What restaurant do you find yourself going to again and again? Ever since moving to L.A. I’ve been going to or taking people to either Animal or Son of a Gun. At Son of a Gun, I can always go for their fried chicken sandwich, with the spicy b&b pickle slaw, and rooster aioli. That combined with a cold beer or martini is all right with me. 

The one piece of kitchen equipment you can’t live without, other than your knives? Kunz spoons. They are hands down the most instrumental and fundamental pieces of equipment for me in the kitchen. 

What’s your favorite breakfast? My favorite breakfast is a childhood favorite of Spam & eggs (two over-easy eggs on top of white rice). I don’t eat it too often anymore, but when I do, I am a happy camper. 

What’s the last non-food-related book you read? These days I enjoy audio books on the ride to and from work when I am in my car, and if that counts, the last book I “read” was "Abraham Lincoln: Vampire Hunter" by Seth Grahame-Smith.  

Livello, 9291 Burton Way, Beverly Hills, (310) 278-3344, www.lermitagebh.com.


Make a trip for cheese: California's Artisan Cheese Festival

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Mac 'n' cheese recipes galore!

-- Betty Hallock

Photo credit: Peden Munk

5 Questions for Adam Levoe

AdamAdam Levoe is the executive chef of Golden Road Pub, the restaurant at Golden Road Brewing, the L.A. brewery opened by Tony Yanow and Meg Gill last year. Levoe, a home brewer, says his dishes are meant to go with a cold brew. On the menu are snacks such as pretzels, meatballs and risotto fritters, pulled pork and duck confit sandwiches, steak with Schwartz Stout reduction. Plus lots of vegan options: a cheesy potato sandwich and portobello Philly, among them.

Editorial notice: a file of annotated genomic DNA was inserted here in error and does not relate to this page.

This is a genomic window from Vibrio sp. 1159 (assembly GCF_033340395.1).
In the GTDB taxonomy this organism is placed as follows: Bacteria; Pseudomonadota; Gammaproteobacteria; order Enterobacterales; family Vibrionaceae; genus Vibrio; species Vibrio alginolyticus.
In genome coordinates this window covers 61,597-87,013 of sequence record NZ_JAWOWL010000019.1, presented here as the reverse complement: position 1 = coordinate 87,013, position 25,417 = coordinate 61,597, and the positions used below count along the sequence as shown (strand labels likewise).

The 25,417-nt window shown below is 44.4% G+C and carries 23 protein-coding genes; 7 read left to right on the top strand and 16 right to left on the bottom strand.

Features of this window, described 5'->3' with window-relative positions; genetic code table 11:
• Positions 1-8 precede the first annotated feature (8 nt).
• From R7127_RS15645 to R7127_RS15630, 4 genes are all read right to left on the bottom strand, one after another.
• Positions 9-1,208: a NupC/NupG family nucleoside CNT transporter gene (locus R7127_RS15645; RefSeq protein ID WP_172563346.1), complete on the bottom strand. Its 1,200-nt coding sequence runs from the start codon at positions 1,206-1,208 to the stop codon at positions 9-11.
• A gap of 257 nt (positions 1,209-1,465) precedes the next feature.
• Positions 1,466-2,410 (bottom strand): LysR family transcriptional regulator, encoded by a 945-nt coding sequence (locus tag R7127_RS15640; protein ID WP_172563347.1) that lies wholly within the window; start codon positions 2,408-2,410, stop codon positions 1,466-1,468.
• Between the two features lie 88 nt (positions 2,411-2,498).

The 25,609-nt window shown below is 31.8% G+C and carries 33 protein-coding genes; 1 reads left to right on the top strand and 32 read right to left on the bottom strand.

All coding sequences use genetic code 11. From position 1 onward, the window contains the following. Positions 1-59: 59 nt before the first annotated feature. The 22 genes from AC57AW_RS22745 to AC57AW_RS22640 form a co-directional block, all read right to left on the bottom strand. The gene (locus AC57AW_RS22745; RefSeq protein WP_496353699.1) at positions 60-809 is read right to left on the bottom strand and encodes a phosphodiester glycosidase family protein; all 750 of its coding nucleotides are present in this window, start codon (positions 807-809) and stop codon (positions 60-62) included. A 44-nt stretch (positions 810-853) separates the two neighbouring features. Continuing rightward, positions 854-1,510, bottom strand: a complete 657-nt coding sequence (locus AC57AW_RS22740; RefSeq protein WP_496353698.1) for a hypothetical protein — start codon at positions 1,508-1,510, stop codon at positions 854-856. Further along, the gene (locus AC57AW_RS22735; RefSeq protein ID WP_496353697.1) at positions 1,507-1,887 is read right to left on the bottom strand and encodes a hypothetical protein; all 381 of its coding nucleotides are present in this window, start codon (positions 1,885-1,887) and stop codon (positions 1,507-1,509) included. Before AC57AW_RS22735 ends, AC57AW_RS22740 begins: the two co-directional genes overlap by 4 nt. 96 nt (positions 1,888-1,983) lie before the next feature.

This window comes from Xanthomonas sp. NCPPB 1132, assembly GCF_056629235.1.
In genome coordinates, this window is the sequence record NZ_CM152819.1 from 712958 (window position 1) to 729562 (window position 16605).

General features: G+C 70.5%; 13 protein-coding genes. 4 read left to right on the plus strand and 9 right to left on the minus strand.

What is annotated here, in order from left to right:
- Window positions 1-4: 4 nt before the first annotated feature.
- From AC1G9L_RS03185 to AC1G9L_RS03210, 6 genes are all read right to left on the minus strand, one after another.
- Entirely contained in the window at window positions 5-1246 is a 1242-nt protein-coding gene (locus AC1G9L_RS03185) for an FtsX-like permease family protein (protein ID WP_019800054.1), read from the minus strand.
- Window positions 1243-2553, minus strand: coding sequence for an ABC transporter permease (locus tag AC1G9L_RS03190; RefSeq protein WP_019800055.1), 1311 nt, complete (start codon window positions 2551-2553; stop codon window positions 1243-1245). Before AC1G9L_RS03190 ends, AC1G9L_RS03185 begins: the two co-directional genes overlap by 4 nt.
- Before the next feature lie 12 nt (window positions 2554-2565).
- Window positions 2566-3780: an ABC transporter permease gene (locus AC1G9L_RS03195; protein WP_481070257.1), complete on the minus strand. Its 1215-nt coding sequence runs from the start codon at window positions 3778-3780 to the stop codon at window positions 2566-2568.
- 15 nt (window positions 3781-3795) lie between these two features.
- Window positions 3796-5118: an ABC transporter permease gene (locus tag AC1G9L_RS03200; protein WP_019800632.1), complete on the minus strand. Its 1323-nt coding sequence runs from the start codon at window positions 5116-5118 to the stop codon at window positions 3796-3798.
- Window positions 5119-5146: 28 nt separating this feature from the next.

What’s coming up next on your menu? With spring coming up, some lighter, warmer-weather dishes are in the near future for the pub. One new item I’m actually pretty excited about is popcorn. Working up a few different vegan and not-so vegan savory popcorn variations. 

Latest ingredient obsession? As it always has been and always will be, anything pork, although currently, I have been challenged to use new ingredients in new applications to create unique and tasty vegan dishes without using soy-based imitation meats and proteins and such.

What restaurant do you find yourself going to again and again? Tacos Ariza. I probably go there three or four times a week for the al pastor burrito with two salsa verdes.  

The one piece of kitchen equipment you can’t live without, other than your knives? Definitely the coffee maker, can’t live without it.

Favorite day off away from the kitchen? Well I haven’t taken one of those yet this year, but I do love Mondays, and any day I can spend with the girl I love, eating delicious food and drinking beer, is a great one.

Golden Road Pub, 5410 W. San Fernando Road, Los Angeles, (213) 373-4677, www.goldenroad.la.